2007年02月08日

Letters from Iwo Jima

今日見てきた『硫黄島からの手紙』の鑑賞文。
ついつい長くなってしまいました。

I'd actually been wanting to see this movie for some time for a
number of reasons.

First of all, I'm passionately interested in WWII history in general, especially since I read Toyoko Yamazaki's epic "Two Homelands" last year. Any film that is set in this era will rouse my curiosity, although said curiosity quickly abates if the film is a historically inaccurate one-sided one, such as "Pearl Harbor" and the numerous recent Japanese films that serve only to whitewash and glorify the war.

Second, I was intrigued by the interview Ken Watanabe gave in TIME magazine, where he talked about the character he portrayed, Lt. General Kuribayashi. I'd read about Kuribayashi in Yamazaki's book and had been very impressed; Watanabe's interview served only to heighten my esteem for this historical figure.

And last but not least, how could I miss all the rave reviews in numerous publications? Not to mention the Oscar nomination.

I knew I had to see this movie on the big screen.

Although catching the one o'clock show today meant putting lunch off until four, it was well worth it (I was having trouble digesting my McBreakfast anyway) as it fully lived up to my expectations.

Clint Eastwood did a remarkable job contrasting the bleakness of Iwo Jima and the poverty of the Japanese homeland against the affluence of California. The sheer wealth of the U.S. is dizzying, even, and one cannot help but be in total agreement with Kuribayashi when he states that it is total madness for Japan to wage a war with this superpower.

A lot of attention has been paid to detail (Were those real Hermes riding boots that Baron Nishi was wearing?), and the movie is probably a great primer for western audiences, like the fact that while the Americans were armed with machine guns, the Japanese only had single-shot rifles; how many Japanese seriously believed that sheer willpower would overcome differences in logisitics; how resources were so scarce that even cooking equipment was requisitioned so that it could be melted down for iron. And as Kuribayashi notes, the Americans were producing 5 million cars a year at that time!
(By the way, those rifles were called 38s because they were 1905 models; 1905 being the 38th year of Emperor Showa's reign. In the movie, none of the soldiers hit the targets during target practice, but who can blame them when they only have 40-year-old guns?)

There are no good guys or bad guys in the movie. Some men are stubborn, some men are narrow-minded, some are just plain ignorant, but they are all trying to do their jobs. Like any great war movie, it tells us that men are not evil, only war; that war is dehumanizing but some men somehow manage to hold onto their humanity.
In this sense, my favorite character was actually Ito (played by Ryo Kase, who stars in another hot movie: "I Just Didn't Do It").

Watching a movie like this forces me to ask myself: How would I react in such a situation? Would I be able to hang on to my ideals and my humanity, or would I be swept along in the madness like the rest of the crowd? I am not confident that it would be the former. And as evidenced by the recent natto craze, the Japanese people as a whole are easily led by the nose.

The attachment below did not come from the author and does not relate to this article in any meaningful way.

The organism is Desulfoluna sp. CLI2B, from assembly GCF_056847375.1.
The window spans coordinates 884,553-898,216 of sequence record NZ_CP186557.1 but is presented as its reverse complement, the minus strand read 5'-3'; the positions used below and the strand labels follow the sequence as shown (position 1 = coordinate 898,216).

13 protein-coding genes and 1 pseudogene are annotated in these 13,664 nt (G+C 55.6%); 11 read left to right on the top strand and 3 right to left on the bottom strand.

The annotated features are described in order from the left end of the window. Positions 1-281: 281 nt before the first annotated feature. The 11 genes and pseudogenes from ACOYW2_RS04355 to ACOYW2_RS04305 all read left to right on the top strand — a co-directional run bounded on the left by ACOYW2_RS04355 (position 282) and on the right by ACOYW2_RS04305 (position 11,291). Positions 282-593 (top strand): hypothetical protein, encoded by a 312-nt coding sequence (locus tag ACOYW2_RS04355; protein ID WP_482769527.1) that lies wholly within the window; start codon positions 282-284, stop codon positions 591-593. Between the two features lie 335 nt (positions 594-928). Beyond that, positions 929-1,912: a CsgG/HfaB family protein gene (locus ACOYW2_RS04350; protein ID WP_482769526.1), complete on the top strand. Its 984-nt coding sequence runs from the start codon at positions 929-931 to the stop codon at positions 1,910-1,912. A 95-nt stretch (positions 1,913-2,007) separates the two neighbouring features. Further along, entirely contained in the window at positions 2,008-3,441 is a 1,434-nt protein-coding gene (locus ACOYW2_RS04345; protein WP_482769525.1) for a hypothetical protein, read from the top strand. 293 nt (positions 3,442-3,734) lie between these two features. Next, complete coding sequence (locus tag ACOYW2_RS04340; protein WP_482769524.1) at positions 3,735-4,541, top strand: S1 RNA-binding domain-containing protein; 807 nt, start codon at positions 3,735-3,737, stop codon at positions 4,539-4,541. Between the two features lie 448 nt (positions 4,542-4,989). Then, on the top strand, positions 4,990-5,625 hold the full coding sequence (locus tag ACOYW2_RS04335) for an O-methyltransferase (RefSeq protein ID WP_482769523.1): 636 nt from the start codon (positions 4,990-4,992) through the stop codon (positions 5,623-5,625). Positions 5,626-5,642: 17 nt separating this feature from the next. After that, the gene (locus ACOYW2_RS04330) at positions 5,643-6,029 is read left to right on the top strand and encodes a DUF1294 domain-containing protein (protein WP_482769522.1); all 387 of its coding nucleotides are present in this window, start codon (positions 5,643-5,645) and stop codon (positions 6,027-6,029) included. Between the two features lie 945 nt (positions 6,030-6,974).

Another point that struck a chord with me was how antagonistic the other officers are toward Kuribayashi, who has seen more of the world than they have. Although xenophobia is (for the most part) no longer much of an issue, I believe that this suspicion of people who have lived, studied, or worked overseas, is still prevalent in the minds of many Japanese. Even in my father's company, there was a clear dividing line between those who had stayed in Japan for their entire careers and those who had been posted overseas. There may be curiosity, interest, and even respect, but "returnees" are still considered "different" in a culture that prides itself on its homogenity.

Which, I suppose, is why the scriptwriter decided that Kuribayashi and Baron Nishi, another English-speaking, well-traveled Japanese officer on Iwo Jima, should be friends. This, I personally found to be a little jarring. Would a general who insisted that he have the same meal as the lowliest private really befriend a colonel who cantered around on his horse for fun while his men were hard at work?
(A quick check on Wikipedia confirmed that the two had definitely not been buddies.)

One final detail that upset me slightly was the sloppiness of the Japanese subtitles. Most of the movie was in Japanese, so there were subtitles for only the brief snippets of conversation that were in English, but many of the ones I couldn't help glimpsing were wide of the mark.
Because I tried hard not to look at them too much, I don't remember any of the mistakes clearly bar one:
In one scene, one of two American soldiers who are guarding two Japanese POWs says (of the POWs) "They're sitting ducks." However, the subtitles twist this into "They're gonna shoot us," (since the POWs are unarmed, one can only suppose that "they" refers to the rest of the Imperial Army) which turns the situation on its head.
The other errors may not have been quite as bad, but couldn't they have paid this great movie a little more respect?
posted by EnglishMaster at 00:38| Comment(0) | TrackBack(0) | English | このブログの読者になる | 更新情報をチェックする
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